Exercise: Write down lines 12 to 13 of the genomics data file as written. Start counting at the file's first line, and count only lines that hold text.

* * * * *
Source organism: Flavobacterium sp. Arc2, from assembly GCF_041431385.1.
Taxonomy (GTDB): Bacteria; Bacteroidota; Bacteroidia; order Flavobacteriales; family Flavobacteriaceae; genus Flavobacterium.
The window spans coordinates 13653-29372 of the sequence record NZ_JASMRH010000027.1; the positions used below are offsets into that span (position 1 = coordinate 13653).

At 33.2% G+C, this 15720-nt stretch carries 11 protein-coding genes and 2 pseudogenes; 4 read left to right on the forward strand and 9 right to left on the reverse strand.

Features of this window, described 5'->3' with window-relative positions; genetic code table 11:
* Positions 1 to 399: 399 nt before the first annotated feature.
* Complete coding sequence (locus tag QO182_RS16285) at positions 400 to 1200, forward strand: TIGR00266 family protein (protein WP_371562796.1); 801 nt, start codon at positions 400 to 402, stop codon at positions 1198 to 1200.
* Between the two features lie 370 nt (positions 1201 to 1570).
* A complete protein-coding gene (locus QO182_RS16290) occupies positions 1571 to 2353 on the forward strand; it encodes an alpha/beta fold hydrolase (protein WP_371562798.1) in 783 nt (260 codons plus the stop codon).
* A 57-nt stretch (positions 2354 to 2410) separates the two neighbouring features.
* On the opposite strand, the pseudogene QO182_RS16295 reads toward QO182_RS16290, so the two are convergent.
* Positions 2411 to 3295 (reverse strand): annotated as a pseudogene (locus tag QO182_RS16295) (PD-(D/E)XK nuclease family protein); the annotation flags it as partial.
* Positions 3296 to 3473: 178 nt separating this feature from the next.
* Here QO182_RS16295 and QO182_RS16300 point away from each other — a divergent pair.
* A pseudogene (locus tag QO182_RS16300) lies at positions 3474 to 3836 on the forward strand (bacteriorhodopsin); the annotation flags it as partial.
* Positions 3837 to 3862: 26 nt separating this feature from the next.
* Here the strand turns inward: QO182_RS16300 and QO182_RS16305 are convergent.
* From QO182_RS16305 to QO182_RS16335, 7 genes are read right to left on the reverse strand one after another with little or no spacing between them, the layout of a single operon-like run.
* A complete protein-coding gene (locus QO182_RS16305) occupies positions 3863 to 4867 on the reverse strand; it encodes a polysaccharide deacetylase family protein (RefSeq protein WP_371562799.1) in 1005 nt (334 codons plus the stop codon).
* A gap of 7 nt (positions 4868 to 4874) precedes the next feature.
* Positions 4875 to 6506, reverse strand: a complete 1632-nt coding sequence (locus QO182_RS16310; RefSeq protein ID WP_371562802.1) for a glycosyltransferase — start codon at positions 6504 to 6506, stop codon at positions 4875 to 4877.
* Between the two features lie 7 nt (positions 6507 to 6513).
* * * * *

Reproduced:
* Positions 2411 to 3295 (reverse strand): annotated as a pseudogene (locus tag QO182_RS16295) (PD-(D/E)XK nuclease family protein); the annotation flags it as partial.
* Positions 3296 to 3473: 178 nt separating this feature from the next.